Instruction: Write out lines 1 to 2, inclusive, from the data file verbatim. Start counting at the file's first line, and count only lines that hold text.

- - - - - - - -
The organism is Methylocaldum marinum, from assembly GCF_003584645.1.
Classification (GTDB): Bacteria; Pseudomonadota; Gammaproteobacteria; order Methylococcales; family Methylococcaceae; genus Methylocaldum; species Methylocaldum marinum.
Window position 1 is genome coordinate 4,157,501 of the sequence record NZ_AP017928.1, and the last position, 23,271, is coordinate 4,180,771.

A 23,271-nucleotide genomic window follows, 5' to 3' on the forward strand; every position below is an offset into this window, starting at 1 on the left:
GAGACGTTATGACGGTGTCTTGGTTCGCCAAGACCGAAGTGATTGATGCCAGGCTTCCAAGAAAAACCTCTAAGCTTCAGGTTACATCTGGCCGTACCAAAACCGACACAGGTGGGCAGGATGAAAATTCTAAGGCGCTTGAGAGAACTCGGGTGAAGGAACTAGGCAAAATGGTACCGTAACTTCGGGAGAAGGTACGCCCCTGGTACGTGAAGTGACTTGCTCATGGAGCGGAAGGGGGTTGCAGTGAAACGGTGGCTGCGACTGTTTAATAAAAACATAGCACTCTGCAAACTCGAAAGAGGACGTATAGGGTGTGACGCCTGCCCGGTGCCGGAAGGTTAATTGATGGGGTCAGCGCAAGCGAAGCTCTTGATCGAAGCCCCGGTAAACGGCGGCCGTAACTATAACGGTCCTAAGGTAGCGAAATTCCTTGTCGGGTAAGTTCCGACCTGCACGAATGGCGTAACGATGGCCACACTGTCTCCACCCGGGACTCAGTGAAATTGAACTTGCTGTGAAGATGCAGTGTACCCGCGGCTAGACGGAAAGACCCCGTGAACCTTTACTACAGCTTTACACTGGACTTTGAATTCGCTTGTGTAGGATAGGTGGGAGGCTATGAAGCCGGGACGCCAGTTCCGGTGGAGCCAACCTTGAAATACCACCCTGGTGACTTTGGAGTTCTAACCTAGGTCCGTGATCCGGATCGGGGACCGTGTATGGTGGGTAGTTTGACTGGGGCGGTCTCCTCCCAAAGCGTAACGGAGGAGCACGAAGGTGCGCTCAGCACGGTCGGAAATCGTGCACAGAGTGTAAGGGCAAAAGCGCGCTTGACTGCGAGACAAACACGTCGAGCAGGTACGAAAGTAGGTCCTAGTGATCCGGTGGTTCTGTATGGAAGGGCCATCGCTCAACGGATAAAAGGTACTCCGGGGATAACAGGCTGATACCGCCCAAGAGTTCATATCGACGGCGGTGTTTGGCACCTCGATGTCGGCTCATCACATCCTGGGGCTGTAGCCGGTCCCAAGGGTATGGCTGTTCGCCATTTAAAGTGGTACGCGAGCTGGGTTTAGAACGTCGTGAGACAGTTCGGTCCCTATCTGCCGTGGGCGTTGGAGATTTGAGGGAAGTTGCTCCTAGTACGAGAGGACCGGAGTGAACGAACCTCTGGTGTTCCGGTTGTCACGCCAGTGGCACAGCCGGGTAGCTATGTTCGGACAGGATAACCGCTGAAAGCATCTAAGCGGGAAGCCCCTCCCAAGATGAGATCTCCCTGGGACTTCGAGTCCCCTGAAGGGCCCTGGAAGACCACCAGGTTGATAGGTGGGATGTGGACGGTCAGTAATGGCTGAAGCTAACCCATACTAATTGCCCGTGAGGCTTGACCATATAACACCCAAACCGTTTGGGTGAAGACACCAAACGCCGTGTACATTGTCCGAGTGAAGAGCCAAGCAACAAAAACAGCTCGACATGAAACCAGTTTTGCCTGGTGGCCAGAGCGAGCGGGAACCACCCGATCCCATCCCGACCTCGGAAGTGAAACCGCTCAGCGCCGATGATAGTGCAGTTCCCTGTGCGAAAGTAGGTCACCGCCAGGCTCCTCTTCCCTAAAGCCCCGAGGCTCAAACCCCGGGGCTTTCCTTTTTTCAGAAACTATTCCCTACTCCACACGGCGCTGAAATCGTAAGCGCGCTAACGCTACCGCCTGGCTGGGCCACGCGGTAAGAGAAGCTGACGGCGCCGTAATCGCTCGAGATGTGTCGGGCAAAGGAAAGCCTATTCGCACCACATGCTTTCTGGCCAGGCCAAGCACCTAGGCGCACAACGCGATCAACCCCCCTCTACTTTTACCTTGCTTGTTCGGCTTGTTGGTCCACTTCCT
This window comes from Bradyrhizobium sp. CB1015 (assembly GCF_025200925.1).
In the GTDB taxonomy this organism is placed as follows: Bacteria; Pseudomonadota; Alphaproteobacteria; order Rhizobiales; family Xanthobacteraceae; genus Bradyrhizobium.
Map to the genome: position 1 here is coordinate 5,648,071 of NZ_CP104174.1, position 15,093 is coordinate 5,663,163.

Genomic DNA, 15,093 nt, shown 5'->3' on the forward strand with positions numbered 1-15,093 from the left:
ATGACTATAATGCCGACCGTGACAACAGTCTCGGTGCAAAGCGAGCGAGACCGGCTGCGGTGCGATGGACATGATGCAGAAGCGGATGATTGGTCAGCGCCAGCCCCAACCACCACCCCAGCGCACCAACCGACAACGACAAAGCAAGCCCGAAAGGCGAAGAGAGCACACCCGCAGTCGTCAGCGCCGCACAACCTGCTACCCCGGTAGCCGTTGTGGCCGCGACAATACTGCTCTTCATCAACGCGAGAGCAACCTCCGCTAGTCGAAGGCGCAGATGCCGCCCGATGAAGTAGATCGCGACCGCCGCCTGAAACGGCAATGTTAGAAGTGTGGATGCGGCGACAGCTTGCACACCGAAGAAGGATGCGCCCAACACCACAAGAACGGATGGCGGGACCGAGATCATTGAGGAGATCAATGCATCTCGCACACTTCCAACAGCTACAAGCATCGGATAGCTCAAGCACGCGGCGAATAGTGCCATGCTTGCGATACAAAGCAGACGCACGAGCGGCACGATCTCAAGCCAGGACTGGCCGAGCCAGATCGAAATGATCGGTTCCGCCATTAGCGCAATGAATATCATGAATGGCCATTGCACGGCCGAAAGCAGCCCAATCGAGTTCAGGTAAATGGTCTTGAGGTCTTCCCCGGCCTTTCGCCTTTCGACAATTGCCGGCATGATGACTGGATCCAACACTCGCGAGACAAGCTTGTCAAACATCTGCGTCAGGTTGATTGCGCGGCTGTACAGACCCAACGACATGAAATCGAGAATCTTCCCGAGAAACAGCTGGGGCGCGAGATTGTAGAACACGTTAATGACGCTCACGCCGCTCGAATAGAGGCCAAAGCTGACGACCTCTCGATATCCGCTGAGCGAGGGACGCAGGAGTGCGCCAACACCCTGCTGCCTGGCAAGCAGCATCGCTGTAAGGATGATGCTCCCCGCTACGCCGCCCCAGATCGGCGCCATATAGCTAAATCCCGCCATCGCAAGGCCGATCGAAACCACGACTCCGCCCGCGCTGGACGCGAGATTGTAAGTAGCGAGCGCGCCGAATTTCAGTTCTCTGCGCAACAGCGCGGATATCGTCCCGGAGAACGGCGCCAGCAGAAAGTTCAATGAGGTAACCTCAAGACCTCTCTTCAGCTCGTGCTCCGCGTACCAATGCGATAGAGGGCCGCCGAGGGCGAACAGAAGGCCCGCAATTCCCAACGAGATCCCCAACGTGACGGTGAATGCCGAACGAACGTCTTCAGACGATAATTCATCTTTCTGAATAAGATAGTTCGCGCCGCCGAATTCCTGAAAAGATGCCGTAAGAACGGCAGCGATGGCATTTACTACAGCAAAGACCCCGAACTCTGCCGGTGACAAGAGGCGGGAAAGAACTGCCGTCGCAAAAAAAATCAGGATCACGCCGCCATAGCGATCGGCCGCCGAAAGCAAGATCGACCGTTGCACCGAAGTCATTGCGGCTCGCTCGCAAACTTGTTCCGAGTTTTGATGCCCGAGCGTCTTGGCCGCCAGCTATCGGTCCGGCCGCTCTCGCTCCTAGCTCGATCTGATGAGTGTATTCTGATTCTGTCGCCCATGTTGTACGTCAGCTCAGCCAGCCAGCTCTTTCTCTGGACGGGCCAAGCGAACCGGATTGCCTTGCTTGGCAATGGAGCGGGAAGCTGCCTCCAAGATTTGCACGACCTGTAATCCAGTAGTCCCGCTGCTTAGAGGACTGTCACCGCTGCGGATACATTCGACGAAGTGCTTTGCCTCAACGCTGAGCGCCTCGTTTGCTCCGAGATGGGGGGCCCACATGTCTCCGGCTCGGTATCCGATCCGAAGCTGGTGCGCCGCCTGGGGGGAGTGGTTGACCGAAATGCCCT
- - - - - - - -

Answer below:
The organism is Methylocaldum marinum, from assembly GCF_003584645.1.
Classification (GTDB): Bacteria; Pseudomonadota; Gammaproteobacteria; order Methylococcales; family Methylococcaceae; genus Methylocaldum; species Methylocaldum marinum.